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The tip of the South Gare from the River Tees.

Much of the stone here is black, betraying

 its ironworks origins


Braving the weather on the Redcar Bay side of the Gare

A vessel passing into the River Tees, just south of the Redcar Ore Terminal, assisted by the tug on her port side.

Chris Scott Wilson                   Writer                                             

©2010 C.J.S.Wilson

The South Gare

A version of this article was previously published in Cleveland’s History under the pen-name John Scott

Paddy's Hole, looking South into the River Tees. To the left stand the giant unloaders of Redcar Ore Terminal (1980s)


The river Tees slices through the heart of Cleveland. It has been the area's lifeline to the world for centuries. At the river mouth, the man-made South Gare stands out into the North Sea like a protective arm. Often windswept and cruel in winter, the gare can provide a pleasant walk and interesting views on a summer's day when the wind blows off the land. With mammoth ships from all over the globe gliding past, the river reflects sunlight like a glittering array of polished metal plates. On the other side of the breakwater the sea laps lazily at the foot of the lighthouse, breaking onto a band of golden sand that garnishes the coast eastwards to Huntcliff seven miles away.

     North-westerly, the resort of Seaton Carew merges with Hartlepool. Beyond Paddy's Hole where a flotilla of fishing boats huddle inshore, looking south, a concentration of heavy industry lines the river Tees. In the foreground the giant unloaders of Redcar Ore Terminal stand rigid as though afraid of getting their feet wet. Originally built by British Steel which was later rebranded Corus, they passed into Tata Steel’s hands and will perhaps find yet another owner in the Thai company SSI. The attached iron-making plant reaches out eastward, the largest blast furnace in Europe dominating the skyline. This, like the variety of chemical works and oil refineries that lay on both banks of the river, was built on reclaimed land. Heavy industry can hold an appeal all of its own, symmetrical towers, chimneys and cranes in silhouette against a dying sun in a raw cloud-streaked sky.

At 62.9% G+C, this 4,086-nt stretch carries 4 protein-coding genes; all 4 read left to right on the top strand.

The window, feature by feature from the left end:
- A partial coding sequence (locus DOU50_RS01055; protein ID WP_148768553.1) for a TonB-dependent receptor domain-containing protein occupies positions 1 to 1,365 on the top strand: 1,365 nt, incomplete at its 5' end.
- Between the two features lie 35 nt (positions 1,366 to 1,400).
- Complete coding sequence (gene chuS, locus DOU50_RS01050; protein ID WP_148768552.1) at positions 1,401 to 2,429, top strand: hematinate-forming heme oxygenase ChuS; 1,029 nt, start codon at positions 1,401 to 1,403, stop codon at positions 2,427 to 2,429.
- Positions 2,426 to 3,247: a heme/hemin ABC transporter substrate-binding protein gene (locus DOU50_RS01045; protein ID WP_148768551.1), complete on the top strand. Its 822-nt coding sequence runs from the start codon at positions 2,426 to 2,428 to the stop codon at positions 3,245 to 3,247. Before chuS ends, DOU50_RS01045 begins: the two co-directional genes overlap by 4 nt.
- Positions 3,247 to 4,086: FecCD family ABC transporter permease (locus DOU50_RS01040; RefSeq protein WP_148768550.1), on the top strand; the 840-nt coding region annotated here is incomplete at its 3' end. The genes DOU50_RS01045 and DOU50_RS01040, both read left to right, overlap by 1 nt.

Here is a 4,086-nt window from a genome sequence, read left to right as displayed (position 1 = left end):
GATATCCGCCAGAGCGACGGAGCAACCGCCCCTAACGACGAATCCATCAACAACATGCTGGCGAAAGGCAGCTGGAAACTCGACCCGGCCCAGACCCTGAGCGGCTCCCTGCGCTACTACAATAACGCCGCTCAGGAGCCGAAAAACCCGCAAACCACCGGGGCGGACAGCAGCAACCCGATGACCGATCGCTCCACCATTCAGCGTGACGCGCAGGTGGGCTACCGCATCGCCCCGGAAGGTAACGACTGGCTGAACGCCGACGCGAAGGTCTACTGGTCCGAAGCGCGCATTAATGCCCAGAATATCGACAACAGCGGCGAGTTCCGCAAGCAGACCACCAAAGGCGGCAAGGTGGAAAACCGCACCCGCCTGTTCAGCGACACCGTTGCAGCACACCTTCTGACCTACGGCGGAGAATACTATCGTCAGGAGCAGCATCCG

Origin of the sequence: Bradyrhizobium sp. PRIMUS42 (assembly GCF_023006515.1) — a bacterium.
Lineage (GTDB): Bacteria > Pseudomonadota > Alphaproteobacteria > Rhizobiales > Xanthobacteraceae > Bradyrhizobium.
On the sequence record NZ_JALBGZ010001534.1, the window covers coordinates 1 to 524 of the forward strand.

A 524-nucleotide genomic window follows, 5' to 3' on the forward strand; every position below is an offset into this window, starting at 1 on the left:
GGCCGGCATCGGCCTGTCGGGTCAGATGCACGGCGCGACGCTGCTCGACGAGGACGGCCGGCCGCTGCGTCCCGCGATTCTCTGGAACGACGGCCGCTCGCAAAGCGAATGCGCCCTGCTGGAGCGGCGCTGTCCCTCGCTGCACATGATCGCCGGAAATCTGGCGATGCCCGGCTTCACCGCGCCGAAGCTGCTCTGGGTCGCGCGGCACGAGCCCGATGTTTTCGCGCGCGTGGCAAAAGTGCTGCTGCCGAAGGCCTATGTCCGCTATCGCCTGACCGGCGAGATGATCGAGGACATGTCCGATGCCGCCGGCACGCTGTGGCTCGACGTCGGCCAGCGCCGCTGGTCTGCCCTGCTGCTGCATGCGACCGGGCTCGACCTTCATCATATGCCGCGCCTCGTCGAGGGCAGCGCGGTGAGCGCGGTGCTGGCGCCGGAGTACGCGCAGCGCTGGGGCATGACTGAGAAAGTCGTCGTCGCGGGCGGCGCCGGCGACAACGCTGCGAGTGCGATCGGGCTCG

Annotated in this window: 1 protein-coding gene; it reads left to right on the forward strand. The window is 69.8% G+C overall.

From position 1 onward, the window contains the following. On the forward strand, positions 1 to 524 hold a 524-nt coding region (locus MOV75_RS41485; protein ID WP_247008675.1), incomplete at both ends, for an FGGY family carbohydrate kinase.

For thousands of years the ninety-eight mile river was left to its own devices, meandering in numerous switchbacks before eventually opening out into an estuary three miles wide where it reached the sea. There, the channels changed daily as the pattern of sandbanks shifted with the vagaries of wind and tide. The estuary bore a harvest of oysters, cockles and mussels, reaped by flocks of gulls and migratory birds while shoals of cod, plaice, sole and dab sated the appetites of a large seal colony that inhabited the rocks and sands. On the Durham side of the river the flats have been known as Seal Sands as long as man can remember, and long dark shapes can be seen basking there today. Many species of birds still visit the marshland on the Yorkshire side, now declared a wildlife sanctuary, and during the late evening or early morning numerous rabbits and the occasional stoat or weasel giving chase can be seen,  although foxes are far more common. It is interesting to note the area of Redcar Golf course and the site of the now mostly demolished Warrenby was originally known as the Rabbit Warren, then Warren Town, hence the village's later name.

     While wildlife flourished at the river mouth, each year brought increased hazards to the mariners who sailed upriver to Portrick (Portrack), Stockton and Yarm. Although Stockton lay only thirteen miles inland, outward bound ships could often take the best part of a week to reach the open sea. In 1762 at low water, the depth at the bar (where the river meets the sea) was only seven feet. The main channel, only a few hundred feet wide, ran between treacherous shoals which the wind altered and which caused strong currents around the headlands. Once inside the river, captains were reliant on pilots' skill and a fair wind. Caught in the narrow channel, it was often difficult to tack and not unusual for vessels to drop anchor and wait for the wind to change.